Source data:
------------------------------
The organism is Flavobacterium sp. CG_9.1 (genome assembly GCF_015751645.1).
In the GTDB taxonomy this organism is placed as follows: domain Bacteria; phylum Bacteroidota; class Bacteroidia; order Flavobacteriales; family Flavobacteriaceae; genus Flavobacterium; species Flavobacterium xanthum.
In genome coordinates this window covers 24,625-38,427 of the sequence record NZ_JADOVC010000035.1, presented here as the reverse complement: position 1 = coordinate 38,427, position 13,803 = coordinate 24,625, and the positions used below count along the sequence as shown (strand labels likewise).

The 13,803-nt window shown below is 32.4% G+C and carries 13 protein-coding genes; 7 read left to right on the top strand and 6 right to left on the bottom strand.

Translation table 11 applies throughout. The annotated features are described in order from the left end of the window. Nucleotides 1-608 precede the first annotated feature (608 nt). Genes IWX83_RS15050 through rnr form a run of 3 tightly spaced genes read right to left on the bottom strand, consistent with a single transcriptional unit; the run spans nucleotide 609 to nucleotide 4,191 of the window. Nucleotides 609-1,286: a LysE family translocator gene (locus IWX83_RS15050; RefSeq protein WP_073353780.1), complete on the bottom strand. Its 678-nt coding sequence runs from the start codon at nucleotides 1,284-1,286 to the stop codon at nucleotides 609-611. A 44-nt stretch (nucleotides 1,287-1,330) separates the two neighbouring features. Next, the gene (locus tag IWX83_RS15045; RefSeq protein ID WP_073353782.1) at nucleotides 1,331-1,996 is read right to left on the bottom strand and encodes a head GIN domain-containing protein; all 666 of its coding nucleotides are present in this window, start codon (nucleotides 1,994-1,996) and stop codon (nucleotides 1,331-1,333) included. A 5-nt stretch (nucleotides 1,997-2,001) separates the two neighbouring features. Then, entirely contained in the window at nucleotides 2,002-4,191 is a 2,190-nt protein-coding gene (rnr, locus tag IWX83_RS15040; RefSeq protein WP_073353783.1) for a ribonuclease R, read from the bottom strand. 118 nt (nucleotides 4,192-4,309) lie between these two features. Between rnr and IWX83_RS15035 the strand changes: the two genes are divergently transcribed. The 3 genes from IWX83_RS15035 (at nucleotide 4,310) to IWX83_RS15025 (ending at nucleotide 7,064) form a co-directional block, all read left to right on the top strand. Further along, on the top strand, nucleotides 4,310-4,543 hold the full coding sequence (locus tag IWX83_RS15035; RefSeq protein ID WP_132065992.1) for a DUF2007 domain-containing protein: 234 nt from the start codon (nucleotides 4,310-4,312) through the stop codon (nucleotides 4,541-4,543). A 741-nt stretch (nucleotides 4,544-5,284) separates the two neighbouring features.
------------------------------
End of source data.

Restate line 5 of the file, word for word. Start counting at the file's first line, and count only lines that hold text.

Translation table 11 applies throughout. The annotated features are described in order from the left end of the window. Nucleotides 1-608 precede the first annotated feature (608 nt). Genes IWX83_RS15050 through rnr form a run of 3 tightly spaced genes read right to left on the bottom strand, consistent with a single transcriptional unit; the run spans nucleotide 609 to nucleotide 4,191 of the window. Nucleotides 609-1,286: a LysE family translocator gene (locus IWX83_RS15050; RefSeq protein WP_073353780.1), complete on the bottom strand. Its 678-nt coding sequence runs from the start codon at nucleotides 1,284-1,286 to the stop codon at nucleotides 609-611. A 44-nt stretch (nucleotides 1,287-1,330) separates the two neighbouring features. Next, the gene (locus tag IWX83_RS15045; RefSeq protein ID WP_073353782.1) at nucleotides 1,331-1,996 is read right to left on the bottom strand and encodes a head GIN domain-containing protein; all 666 of its coding nucleotides are present in this window, start codon (nucleotides 1,994-1,996) and stop codon (nucleotides 1,331-1,333) included. A 5-nt stretch (nucleotides 1,997-2,001) separates the two neighbouring features. Then, entirely contained in the window at nucleotides 2,002-4,191 is a 2,190-nt protein-coding gene (rnr, locus tag IWX83_RS15040; RefSeq protein WP_073353783.1) for a ribonuclease R, read from the bottom strand. 118 nt (nucleotides 4,192-4,309) lie between these two features. Between rnr and IWX83_RS15035 the strand changes: the two genes are divergently transcribed. The 3 genes from IWX83_RS15035 (at nucleotide 4,310) to IWX83_RS15025 (ending at nucleotide 7,064) form a co-directional block, all read left to right on the top strand. Further along, on the top strand, nucleotides 4,310-4,543 hold the full coding sequence (locus tag IWX83_RS15035; RefSeq protein ID WP_132065992.1) for a DUF2007 domain-containing protein: 234 nt from the start codon (nucleotides 4,310-4,312) through the stop codon (nucleotides 4,541-4,543). A 741-nt stretch (nucleotides 4,544-5,284) separates the two neighbouring features.